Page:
Cardiovascular Disease (CVD) is the No. 1 killer of both men and women in the U.S., causing 1 out of every 4 deaths, according to the CDC, and killing 17.7 million people worldwide each year, according to the World Health Organization. An estimated 85 million Americans are living with at least one form of CVD. Enormous efforts are being made to lower those statistics, and healthcare organizations are emphasizing the importance of implementing heart health programs.
One of the largest sectors that can benefit from heart health programs is pharmaceutical companies. As the cardiovascular patient base grows, more new drug therapies are being created to keep up with the expanding demand. Countless pharmaceutical CVD products have been put on the market over the past decade, and some 200-plus drugs are in clinical trials, according to PhRMA.
1. Removing barriers and engaging the consumer
Although patients know their medications are important, most patients don’t understand how pharma manufacturers can play a part in their treatment.
When it comes to costly medications, comprehensive patient-support programs can help both patients and providers by removing financial, clinical and utilization barriers to access and thereby supporting long-term medication therapy adherence.
Patients may be overwhelmed by the sheer number of medication therapies that are on the market today. They may also be overwhelmed by the lifestyle changes they face and the information they must juggle and consider as they manage their condition. If a pharmaceutical company has established themselves as a partner in the fight for heart health, that overwhelmed patient will most likely be more interested and engaged in the pharma company’s products and services.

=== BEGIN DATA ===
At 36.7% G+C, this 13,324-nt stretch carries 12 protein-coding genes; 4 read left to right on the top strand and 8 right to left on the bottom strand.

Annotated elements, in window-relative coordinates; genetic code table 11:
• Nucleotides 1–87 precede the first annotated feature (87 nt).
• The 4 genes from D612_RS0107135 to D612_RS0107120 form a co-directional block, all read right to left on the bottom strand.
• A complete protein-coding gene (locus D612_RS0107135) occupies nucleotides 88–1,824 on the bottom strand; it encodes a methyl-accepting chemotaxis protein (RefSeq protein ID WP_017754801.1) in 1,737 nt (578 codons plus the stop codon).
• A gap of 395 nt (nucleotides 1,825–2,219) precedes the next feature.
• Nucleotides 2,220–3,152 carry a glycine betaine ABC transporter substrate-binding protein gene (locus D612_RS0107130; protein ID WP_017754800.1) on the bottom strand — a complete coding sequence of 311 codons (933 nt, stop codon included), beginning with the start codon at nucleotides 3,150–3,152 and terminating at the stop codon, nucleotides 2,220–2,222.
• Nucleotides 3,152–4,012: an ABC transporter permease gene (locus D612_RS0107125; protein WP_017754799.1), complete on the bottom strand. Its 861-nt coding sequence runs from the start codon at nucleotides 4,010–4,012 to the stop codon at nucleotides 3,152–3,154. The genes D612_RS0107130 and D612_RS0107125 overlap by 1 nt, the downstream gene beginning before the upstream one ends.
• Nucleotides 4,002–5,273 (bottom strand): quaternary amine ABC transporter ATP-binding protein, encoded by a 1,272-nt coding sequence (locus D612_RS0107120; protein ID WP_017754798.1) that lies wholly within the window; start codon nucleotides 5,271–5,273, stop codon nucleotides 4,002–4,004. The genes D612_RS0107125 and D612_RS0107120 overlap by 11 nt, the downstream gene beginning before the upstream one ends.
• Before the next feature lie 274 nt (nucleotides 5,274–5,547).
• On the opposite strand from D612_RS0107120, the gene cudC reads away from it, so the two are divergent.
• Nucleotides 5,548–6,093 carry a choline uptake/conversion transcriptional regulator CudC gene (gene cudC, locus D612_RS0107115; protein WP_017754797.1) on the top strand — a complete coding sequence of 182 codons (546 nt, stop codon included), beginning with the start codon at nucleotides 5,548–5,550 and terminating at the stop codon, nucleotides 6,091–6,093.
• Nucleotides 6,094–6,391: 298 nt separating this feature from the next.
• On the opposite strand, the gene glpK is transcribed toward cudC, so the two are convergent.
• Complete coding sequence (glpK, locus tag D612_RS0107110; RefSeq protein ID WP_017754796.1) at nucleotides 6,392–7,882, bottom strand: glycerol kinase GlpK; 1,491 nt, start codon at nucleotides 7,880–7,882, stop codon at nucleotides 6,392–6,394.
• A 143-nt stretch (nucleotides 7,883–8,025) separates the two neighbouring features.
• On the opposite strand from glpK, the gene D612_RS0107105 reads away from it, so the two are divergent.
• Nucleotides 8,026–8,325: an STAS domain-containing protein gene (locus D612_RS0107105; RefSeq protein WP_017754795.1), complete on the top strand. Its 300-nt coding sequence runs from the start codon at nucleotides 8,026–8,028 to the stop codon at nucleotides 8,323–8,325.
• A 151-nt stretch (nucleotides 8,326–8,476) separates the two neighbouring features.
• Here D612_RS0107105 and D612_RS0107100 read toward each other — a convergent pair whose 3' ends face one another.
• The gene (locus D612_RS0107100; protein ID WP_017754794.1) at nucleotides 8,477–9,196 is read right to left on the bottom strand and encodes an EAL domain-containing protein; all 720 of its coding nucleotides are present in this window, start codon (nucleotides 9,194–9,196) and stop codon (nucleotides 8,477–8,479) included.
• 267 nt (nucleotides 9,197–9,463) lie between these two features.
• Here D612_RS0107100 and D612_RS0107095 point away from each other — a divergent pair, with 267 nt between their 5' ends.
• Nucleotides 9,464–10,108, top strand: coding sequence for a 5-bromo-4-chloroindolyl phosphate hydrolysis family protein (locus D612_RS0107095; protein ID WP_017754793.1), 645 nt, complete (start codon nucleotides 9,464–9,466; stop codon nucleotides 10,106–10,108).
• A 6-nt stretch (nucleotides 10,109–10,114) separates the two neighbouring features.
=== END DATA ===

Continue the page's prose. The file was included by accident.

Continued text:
2. Improvement of therapeutic approaches
Direct patient engagement provides insights that can be used in order to improve physician-patient interaction, treatment protocols and development of next-generation medication therapies.
Studying patients’ psychographic segmentation profiles can allow physicians and pharma companies to understand which patients are more likely to adhere to medications and how to motivate desired behaviors among other patients.
Behavior change is an integral part of heart health and CVD treatment plans. Psychographics pertain to people’s attitudes, values, lifestyles and personalities, and are the key to understanding healthcare consumers’ motivations. Segmenting people by these characteristics allows you to target and deliver communications and care management programs that resonate more effectively and increase the likelihood of behavior change.
3. Better medication adherence
Studies show that nonadherence to medications occurs in more than 60 percent of cardiovascular patients. The immediate discharge period is a high risk time for medication nonadherence—nearly 1 in 4 patients is either partially or completely nonadherent in filling their prescriptions following discharge, according to the American Heart Association.
Nonadherence in the form of not filling the prescription written leads to a significant increase in 1-year mortality after hospitalization for myocardial infarction, AHA studies show. Additionally, failure to follow instructions or refill a prescription has been shown to increase mortality, hospitalizations, and overall healthcare costs.
Medication adherence is an ever-growing segment in containing unnecessary medication costs. Engaging patients with heart health programs can encourage individuals to take their medication and to reach out for support before choosing to stop a medication if they begin to notice minor side-effects, etc.
Using Technology for Heart Health Programs
Digital solutions, such as PatientBond’s cloud-based platform for digital patient engagement, can provide patients with automated support. Technological support can take many forms: automated reminders for taking medication, access to nurse practitioners, email or text messages with additional heart health support, specific medication information, etc.
Pharmaceutical companies can differentiate themselves from their competitors by zeroing in on effective patient engagement by offering credentialed heart health programs. Click here to learn how the American Heart Association and PatientBond are collaborating in order to solve Congestive Heart Failure (CHF) hospital readmissions and preventing the progression of cardiovascular disease, and look to work with pharmaceutical companies who seek to help patients with CVD live healthier lives.